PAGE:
'An excellent starting point for passionate arguments on fascinating subjects.' www.asimovs.com 'In Different Engines, Professor Mark Brake and Reverend Neil Hook take us on a tour of science fiction through the ages. They show how the genre extends far beyond mere entertainment and often provides a profound exploration of the interface between science and society and the impact that new technologies or discoveries, such as that of alien life, are likely to have.' - Lewis Dartnell, The Astrobiology Society of Britain
From the Author
Revolutions in science, and their reciprocal relationship with science fiction, drive the narrative of The Different Engines. For the first time, discovery and invention delineate the evolution of science fiction:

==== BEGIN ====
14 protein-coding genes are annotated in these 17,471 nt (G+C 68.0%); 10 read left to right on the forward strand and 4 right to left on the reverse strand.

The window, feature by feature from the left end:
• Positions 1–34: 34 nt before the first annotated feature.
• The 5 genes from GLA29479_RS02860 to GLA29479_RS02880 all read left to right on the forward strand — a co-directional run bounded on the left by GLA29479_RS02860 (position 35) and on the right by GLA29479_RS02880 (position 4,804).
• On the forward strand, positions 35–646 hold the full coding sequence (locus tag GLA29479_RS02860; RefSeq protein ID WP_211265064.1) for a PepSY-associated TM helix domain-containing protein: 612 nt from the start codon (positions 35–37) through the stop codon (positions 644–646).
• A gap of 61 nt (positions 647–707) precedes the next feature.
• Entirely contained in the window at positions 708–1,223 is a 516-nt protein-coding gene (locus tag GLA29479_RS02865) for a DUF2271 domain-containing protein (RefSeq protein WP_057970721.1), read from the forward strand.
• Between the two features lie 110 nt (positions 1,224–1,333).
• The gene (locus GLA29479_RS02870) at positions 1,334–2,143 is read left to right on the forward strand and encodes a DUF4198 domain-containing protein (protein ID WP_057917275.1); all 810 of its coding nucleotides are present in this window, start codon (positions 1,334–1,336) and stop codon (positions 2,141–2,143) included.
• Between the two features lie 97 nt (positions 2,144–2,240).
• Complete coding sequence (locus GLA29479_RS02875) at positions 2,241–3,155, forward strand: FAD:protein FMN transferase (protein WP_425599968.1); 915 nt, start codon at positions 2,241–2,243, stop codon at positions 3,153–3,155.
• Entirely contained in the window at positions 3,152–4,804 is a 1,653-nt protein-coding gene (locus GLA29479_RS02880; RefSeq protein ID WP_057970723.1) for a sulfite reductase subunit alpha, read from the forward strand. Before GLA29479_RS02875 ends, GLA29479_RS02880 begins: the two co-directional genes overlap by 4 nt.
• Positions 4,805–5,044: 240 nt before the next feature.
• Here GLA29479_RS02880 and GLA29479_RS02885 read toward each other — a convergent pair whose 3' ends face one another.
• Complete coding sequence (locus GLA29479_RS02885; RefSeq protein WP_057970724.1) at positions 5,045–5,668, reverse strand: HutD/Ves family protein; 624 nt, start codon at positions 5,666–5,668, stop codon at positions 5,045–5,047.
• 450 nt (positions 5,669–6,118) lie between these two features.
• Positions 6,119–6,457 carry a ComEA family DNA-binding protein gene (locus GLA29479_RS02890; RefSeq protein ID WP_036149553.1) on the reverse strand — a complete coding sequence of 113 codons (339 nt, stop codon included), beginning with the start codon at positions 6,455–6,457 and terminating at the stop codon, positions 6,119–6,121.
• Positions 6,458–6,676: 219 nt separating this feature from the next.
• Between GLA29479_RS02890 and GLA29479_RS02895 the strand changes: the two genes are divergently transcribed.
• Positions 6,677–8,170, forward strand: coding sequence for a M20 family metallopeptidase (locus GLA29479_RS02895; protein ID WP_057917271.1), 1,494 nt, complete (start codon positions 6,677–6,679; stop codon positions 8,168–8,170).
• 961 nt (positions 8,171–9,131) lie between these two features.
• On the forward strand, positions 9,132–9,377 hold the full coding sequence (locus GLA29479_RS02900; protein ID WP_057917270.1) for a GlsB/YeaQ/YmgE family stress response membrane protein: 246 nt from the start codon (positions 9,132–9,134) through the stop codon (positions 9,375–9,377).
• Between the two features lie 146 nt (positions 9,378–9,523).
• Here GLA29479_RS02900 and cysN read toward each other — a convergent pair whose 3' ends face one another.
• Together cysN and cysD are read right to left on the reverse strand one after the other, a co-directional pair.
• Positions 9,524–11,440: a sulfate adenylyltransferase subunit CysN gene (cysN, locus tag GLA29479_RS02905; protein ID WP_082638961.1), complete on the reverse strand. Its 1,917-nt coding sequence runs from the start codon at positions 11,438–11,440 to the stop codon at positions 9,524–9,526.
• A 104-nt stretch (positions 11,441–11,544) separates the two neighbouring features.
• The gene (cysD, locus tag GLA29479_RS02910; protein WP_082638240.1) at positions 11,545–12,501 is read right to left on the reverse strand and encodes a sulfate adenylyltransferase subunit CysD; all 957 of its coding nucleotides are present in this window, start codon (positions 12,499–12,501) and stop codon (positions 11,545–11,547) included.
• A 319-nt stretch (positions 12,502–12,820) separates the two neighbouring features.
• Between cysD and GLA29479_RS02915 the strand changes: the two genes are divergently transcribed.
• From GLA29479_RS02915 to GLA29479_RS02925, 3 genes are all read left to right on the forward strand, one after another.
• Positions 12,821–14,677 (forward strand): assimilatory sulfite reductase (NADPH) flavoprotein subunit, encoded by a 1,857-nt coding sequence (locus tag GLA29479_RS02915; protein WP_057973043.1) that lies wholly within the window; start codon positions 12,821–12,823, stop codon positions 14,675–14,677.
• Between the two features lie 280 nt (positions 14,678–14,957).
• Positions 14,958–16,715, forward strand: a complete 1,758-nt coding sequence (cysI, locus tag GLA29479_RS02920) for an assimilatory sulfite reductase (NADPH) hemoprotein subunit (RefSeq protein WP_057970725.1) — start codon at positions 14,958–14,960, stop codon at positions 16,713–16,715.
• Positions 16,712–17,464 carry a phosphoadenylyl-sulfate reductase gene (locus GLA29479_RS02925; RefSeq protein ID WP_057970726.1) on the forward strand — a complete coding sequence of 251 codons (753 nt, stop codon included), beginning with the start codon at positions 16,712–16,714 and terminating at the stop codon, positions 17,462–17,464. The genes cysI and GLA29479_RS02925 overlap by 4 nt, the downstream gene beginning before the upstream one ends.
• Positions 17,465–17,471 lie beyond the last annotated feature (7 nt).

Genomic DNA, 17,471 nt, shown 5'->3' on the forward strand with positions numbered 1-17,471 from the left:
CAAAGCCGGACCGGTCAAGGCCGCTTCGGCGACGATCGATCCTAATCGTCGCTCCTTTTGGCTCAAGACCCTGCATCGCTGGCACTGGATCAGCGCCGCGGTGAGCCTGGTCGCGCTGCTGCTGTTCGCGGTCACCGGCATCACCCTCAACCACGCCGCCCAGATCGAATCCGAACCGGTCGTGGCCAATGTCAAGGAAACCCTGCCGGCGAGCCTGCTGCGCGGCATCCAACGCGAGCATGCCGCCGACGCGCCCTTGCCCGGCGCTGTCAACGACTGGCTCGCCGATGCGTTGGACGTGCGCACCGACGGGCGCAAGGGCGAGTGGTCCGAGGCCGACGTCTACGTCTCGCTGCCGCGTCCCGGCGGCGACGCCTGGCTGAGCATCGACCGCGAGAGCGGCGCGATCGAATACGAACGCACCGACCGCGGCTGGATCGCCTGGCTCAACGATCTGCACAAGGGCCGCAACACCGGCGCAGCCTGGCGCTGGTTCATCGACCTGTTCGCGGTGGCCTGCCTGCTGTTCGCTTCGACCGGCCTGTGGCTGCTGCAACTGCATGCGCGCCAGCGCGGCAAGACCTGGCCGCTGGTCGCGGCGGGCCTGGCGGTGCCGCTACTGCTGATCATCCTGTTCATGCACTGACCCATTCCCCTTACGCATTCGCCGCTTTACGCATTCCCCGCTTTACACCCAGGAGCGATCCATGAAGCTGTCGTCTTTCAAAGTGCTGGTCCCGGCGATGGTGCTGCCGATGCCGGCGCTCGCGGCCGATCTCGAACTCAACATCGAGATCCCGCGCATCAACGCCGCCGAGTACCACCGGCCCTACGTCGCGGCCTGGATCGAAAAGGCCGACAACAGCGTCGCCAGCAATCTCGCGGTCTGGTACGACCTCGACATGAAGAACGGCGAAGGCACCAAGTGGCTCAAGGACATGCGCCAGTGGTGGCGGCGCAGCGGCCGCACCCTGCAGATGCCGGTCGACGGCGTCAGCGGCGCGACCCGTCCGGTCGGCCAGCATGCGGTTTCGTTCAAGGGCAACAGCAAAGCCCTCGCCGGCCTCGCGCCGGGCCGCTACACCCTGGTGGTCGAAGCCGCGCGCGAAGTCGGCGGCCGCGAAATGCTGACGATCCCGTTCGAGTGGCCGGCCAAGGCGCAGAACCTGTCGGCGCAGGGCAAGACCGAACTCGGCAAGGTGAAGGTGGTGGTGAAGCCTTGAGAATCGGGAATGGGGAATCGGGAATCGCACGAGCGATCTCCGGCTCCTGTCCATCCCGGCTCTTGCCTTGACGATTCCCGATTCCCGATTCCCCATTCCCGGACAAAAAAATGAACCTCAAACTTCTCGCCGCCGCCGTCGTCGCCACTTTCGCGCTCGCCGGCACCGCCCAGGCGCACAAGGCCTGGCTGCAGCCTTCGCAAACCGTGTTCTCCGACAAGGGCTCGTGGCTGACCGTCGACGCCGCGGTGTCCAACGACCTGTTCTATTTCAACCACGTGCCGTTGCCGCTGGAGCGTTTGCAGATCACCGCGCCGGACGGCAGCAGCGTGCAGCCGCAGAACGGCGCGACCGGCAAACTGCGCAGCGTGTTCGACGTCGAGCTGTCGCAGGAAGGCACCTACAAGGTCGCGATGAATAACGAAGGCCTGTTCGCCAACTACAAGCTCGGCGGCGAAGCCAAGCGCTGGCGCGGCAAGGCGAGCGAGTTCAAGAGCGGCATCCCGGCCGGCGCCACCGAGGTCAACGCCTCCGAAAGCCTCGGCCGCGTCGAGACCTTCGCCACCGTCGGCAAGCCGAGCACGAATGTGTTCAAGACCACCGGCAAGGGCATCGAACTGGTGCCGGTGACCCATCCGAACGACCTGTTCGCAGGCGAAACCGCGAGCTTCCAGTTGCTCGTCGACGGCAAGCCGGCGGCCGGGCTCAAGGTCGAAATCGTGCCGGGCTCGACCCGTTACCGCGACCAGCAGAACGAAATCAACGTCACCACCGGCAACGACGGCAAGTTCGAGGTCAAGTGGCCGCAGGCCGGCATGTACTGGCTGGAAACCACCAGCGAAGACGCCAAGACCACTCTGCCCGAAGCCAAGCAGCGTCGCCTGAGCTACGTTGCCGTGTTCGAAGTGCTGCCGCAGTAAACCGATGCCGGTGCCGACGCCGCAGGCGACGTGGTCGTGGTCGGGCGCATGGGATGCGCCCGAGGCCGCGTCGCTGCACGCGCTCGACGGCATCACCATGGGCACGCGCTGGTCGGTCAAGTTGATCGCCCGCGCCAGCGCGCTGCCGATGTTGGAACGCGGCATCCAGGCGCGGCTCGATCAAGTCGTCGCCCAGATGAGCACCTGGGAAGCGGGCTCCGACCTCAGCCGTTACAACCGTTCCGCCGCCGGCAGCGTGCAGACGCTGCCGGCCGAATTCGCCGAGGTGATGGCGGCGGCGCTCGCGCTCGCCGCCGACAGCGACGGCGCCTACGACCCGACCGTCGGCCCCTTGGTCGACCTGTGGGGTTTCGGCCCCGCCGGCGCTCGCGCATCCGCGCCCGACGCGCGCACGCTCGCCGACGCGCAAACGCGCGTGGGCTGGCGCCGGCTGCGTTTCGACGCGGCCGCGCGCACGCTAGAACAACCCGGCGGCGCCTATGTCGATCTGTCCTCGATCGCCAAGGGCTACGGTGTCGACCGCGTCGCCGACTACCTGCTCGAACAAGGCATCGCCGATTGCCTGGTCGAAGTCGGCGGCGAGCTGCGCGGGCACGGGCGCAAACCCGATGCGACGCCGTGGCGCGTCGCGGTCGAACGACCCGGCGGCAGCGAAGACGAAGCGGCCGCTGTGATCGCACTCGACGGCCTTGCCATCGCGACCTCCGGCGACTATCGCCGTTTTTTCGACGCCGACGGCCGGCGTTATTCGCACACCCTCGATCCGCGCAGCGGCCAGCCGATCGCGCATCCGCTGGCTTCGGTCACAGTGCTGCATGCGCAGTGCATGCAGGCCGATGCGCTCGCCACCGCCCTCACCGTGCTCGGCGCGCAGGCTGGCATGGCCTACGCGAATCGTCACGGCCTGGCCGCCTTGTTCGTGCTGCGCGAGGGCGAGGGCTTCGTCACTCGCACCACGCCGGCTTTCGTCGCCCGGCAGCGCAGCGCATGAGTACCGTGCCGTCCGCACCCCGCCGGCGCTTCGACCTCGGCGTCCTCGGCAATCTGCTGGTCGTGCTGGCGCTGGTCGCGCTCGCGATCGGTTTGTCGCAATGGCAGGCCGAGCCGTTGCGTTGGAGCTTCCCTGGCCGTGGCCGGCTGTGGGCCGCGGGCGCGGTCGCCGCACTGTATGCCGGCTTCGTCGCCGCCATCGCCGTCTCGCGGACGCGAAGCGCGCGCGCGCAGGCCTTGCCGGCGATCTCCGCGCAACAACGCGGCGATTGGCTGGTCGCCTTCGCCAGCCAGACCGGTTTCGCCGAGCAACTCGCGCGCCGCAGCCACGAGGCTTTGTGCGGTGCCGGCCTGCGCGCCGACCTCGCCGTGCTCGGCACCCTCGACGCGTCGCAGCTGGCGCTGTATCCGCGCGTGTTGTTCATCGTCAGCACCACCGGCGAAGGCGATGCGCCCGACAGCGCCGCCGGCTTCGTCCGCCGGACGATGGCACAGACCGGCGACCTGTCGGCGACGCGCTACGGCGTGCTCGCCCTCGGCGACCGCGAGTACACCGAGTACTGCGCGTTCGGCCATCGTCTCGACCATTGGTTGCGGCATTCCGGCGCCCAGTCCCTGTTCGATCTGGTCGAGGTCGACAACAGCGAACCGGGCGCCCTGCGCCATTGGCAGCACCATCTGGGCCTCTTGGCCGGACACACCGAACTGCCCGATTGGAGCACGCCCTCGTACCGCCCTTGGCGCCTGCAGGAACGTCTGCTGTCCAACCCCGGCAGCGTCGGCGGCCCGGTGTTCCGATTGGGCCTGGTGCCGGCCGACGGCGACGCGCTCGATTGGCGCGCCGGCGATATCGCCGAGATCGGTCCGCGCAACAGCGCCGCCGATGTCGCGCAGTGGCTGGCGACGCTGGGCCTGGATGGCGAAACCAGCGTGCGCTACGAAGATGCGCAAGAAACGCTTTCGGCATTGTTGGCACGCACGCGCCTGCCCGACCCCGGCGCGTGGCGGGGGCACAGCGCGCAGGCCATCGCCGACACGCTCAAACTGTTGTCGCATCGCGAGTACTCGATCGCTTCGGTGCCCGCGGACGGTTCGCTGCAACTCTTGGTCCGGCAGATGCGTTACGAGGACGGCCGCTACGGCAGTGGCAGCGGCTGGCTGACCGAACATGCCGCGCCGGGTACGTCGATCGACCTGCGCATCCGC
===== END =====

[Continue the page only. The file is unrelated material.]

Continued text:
A Plurality of Habitable Worlds: The Age of Discovery (1500 - 1800); Remembrance of Things To Come: The Mechanical Age (C19th); Pulp Fiction: The Astounding Age (1900 - 1940); Cold War and Heat Death: The Atomic Age (1940s, 1950s); Stranger in a Strange Land: The New Age (1960s, 1970s); Information Wants to be Free: The Computer Age (1980s, 1990s); The Frankenstein Century: The Age of Biology (C21st). Uniquely, each chapter showcases the evolutionary symbiosis of science fiction and science: their common origins identified in The Age of Discovery; the mutual influence of machine, evolution and fiction in The Mechanical Age; the reciprocal refuelling of emergent cosmologies, space opera and real-life space travel anticipated in The Astounding Age; the evolution of bombs and apocalyptic fiction in The Atomic Age; the many worlds, multiverses and alternative histories of quantum theory in The New Age; the prophesised liberating power of the web, and the virtual and tangible realities of AIs, robots and cyborgs in The Computer Age; and fictional projections of our troubled genetically-modified future in The Age of Biology.